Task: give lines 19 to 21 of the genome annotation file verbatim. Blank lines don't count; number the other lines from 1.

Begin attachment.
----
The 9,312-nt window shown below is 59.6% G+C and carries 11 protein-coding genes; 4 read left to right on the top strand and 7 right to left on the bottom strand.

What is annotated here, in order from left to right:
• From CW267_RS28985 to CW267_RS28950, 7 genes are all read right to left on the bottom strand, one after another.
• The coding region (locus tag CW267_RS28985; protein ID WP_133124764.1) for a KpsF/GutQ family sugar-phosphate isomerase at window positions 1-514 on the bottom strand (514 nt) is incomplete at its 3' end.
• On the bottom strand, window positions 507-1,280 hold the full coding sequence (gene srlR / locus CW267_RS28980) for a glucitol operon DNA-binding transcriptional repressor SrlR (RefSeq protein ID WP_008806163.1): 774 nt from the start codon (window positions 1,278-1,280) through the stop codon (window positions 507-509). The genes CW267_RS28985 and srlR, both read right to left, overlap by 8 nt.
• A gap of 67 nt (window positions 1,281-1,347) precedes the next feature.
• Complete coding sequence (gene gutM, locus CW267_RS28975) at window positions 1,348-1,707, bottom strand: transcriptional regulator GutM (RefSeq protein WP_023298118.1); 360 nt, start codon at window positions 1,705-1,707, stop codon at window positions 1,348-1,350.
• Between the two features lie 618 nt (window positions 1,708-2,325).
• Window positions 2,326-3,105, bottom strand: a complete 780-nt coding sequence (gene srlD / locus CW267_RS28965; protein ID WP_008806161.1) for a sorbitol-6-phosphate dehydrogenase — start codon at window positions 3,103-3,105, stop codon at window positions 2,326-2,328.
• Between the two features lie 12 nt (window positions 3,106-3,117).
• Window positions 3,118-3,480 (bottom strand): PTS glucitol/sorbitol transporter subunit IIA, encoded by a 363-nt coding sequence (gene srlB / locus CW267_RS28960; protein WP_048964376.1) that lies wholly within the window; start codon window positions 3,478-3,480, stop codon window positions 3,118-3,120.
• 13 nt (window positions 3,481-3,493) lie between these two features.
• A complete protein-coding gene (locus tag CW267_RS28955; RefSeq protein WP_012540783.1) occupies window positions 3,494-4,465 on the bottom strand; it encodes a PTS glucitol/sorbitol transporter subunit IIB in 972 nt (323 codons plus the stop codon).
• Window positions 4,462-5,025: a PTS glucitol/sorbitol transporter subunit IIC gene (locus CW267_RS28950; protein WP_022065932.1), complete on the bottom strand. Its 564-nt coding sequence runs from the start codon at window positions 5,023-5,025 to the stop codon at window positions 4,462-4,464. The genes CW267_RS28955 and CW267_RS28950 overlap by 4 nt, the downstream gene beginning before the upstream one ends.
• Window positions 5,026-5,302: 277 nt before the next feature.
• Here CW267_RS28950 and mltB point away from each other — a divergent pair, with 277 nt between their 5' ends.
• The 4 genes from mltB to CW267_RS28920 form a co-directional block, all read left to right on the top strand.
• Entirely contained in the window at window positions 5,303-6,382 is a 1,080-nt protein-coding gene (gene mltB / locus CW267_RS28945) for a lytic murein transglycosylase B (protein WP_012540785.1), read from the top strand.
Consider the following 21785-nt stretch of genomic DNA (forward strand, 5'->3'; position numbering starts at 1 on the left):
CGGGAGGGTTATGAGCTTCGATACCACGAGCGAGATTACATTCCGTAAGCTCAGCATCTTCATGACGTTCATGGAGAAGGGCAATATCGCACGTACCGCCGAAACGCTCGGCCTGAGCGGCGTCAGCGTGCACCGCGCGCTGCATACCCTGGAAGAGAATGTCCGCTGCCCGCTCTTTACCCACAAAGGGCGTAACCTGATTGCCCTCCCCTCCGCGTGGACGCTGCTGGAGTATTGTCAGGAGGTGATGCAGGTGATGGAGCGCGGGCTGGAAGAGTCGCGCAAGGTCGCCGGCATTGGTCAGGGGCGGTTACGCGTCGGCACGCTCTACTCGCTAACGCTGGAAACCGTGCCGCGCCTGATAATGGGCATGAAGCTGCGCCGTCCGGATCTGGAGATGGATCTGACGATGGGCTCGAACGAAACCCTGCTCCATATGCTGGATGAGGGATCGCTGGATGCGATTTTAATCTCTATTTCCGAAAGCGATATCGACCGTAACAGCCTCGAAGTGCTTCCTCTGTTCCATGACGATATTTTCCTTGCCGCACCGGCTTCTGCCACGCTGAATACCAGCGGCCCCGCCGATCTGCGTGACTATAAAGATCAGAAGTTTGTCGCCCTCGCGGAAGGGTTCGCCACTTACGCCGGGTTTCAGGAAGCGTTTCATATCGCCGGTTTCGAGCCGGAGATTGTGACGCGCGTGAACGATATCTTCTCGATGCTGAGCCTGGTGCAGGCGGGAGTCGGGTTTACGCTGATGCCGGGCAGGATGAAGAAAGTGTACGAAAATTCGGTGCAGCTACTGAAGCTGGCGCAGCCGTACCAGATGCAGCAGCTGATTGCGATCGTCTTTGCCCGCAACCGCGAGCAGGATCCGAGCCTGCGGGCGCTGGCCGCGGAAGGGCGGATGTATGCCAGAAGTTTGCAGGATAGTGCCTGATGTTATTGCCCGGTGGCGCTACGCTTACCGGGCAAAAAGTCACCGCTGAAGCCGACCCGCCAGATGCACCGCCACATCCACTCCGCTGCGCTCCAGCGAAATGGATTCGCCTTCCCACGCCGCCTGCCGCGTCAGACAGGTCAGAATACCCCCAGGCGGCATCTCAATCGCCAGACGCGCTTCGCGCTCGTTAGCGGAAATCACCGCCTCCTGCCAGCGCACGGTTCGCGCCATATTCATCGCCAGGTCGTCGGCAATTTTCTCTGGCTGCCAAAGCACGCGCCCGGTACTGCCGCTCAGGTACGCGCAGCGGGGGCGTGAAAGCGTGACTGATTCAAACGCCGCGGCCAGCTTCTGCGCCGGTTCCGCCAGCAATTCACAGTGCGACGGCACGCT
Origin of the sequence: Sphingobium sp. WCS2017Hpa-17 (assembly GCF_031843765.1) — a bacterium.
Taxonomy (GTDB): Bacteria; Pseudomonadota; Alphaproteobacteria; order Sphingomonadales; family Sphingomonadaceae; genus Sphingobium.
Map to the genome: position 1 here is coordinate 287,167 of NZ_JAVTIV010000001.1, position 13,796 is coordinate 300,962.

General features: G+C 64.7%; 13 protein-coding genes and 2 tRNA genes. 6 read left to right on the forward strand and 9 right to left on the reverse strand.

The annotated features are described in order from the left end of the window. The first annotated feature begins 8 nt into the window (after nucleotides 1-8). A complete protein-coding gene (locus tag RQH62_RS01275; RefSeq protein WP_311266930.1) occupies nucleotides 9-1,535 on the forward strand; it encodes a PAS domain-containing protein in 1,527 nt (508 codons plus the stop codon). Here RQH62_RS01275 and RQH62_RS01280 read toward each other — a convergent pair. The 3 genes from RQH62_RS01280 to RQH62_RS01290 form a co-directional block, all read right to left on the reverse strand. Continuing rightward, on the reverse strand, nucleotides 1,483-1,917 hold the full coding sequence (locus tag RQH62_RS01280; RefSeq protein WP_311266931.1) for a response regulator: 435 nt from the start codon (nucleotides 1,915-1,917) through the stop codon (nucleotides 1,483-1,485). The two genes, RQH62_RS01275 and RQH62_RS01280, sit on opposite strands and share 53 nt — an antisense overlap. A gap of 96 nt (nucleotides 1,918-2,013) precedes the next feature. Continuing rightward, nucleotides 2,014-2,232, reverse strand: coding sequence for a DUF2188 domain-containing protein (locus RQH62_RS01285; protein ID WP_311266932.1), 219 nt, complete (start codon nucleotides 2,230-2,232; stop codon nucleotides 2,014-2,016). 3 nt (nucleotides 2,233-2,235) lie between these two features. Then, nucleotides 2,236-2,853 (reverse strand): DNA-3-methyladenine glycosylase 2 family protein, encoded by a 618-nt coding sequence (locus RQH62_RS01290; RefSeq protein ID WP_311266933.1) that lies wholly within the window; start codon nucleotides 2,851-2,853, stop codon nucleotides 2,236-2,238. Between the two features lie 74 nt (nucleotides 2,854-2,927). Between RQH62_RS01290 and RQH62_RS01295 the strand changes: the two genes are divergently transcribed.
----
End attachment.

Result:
Consider the following 21785-nt stretch of genomic DNA (forward strand, 5'->3'; position numbering starts at 1 on the left):
CGGGAGGGTTATGAGCTTCGATACCACGAGCGAGATTACATTCCGTAAGCTCAGCATCTTCATGACGTTCATGGAGAAGGGCAATATCGCACGTACCGCCGAAACGCTCGGCCTGAGCGGCGTCAGCGTGCACCGCGCGCTGCATACCCTGGAAGAGAATGTCCGCTGCCCGCTCTTTACCCACAAAGGGCGTAACCTGATTGCCCTCCCCTCCGCGTGGACGCTGCTGGAGTATTGTCAGGAGGTGATGCAGGTGATGGAGCGCGGGCTGGAAGAGTCGCGCAAGGTCGCCGGCATTGGTCAGGGGCGGTTACGCGTCGGCACGCTCTACTCGCTAACGCTGGAAACCGTGCCGCGCCTGATAATGGGCATGAAGCTGCGCCGTCCGGATCTGGAGATGGATCTGACGATGGGCTCGAACGAAACCCTGCTCCATATGCTGGATGAGGGATCGCTGGATGCGATTTTAATCTCTATTTCCGAAAGCGATATCGACCGTAACAGCCTCGAAGTGCTTCCTCTGTTCCATGACGATATTTTCCTTGCCGCACCGGCTTCTGCCACGCTGAATACCAGCGGCCCCGCCGATCTGCGTGACTATAAAGATCAGAAGTTTGTCGCCCTCGCGGAAGGGTTCGCCACTTACGCCGGGTTTCAGGAAGCGTTTCATATCGCCGGTTTCGAGCCGGAGATTGTGACGCGCGTGAACGATATCTTCTCGATGCTGAGCCTGGTGCAGGCGGGAGTCGGGTTTACGCTGATGCCGGGCAGGATGAAGAAAGTGTACGAAAATTCGGTGCAGCTACTGAAGCTGGCGCAGCCGTACCAGATGCAGCAGCTGATTGCGATCGTCTTTGCCCGCAACCGCGAGCAGGATCCGAGCCTGCGGGCGCTGGCCGCGGAAGGGCGGATGTATGCCAGAAGTTTGCAGGATAGTGCCTGATGTTATTGCCCGGTGGCGCTACGCTTACCGGGCAAAAAGTCACCGCTGAAGCCGACCCGCCAGATGCACCGCCACATCCACTCCGCTGCGCTCCAGCGAAATGGATTCGCCTTCCCACGCCGCCTGCCGCGTCAGACAGGTCAGAATACCCCCAGGCGGCATCTCAATCGCCAGACGCGCTTCGCGCTCGTTAGCGGAAATCACCGCCTCCTGCCAGCGCACGGTTCGCGCCATATTCATCGCCAGGTCGTCGGCAATTTTCTCTGGCTGCCAAAGCACGCGCCCGGTACTGCCGCTCAGGTACGCGCAGCGGGGGCGTGAAAGCGTGACTGATTCAAACGCCGCGGCCAGCTTCTGCGCCGGTTCCGCCAGCAATTCACAGTGCGACGGCACGCT
Origin of the sequence: Sphingobium sp. WCS2017Hpa-17 (assembly GCF_031843765.1) — a bacterium.